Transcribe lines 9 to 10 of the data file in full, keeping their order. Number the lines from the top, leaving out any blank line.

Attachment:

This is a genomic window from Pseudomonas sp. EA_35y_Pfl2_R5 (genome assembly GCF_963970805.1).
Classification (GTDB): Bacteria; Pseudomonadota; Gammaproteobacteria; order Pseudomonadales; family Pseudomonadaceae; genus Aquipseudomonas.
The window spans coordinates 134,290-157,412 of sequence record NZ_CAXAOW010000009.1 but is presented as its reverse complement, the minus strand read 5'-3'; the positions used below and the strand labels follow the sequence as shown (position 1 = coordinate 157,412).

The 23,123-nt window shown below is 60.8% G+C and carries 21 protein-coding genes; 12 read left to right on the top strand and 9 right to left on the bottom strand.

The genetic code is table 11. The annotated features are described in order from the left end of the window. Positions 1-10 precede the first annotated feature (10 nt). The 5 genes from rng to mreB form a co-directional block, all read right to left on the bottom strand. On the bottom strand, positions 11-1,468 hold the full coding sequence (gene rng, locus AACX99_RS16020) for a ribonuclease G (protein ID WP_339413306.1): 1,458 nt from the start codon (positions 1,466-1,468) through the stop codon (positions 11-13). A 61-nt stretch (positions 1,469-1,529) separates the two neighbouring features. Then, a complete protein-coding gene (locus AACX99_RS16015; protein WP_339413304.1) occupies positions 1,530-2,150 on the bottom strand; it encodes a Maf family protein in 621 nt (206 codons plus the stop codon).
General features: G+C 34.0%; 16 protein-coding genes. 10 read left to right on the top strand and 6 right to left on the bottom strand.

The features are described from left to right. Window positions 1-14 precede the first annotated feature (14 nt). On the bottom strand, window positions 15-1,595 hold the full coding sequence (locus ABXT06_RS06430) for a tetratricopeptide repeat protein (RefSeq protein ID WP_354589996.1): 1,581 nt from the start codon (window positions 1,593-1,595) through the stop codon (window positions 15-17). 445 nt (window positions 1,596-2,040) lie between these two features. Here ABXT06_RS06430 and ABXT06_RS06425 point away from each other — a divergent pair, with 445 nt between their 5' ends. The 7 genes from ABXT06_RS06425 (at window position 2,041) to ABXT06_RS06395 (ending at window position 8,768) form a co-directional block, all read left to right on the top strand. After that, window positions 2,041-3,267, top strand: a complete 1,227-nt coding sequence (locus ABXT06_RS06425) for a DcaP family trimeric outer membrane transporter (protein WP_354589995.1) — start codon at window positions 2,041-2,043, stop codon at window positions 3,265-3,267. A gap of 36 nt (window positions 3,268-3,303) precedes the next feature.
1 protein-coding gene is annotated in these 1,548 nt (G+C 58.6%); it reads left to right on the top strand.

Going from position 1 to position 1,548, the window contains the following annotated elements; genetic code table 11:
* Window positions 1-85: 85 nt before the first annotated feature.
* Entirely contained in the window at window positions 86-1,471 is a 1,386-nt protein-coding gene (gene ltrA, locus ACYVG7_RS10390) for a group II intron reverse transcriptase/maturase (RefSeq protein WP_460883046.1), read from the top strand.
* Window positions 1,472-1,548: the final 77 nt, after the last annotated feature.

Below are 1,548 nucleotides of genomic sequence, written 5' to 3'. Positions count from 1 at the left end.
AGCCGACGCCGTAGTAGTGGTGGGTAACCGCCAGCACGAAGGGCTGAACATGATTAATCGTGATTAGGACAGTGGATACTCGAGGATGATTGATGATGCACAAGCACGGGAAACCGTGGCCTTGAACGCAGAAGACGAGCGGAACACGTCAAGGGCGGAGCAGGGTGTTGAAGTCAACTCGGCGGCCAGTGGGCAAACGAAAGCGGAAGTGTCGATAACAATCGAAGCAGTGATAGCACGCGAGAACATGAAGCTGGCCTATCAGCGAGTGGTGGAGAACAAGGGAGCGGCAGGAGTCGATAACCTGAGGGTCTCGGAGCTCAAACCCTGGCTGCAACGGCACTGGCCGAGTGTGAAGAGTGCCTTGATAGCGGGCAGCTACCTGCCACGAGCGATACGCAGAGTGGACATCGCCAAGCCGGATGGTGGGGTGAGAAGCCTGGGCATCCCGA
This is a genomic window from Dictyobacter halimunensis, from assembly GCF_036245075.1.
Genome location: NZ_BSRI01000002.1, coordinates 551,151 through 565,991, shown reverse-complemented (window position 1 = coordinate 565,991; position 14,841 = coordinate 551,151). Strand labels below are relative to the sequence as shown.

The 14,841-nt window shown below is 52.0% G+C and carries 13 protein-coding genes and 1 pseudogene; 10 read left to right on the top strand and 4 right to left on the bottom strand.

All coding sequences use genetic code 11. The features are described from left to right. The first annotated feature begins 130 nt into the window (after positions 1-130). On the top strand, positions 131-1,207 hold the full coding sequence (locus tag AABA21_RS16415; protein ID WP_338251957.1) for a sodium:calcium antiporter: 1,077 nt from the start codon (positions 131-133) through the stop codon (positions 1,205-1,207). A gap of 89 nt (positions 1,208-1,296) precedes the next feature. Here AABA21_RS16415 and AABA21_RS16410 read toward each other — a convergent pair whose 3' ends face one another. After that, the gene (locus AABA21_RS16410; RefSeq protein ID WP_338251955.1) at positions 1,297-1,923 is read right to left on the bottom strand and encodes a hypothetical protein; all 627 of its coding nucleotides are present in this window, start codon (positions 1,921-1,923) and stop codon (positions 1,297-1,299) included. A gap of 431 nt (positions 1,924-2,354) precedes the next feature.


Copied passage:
Going from position 1 to position 1,548, the window contains the following annotated elements; genetic code table 11:
* Window positions 1-85: 85 nt before the first annotated feature.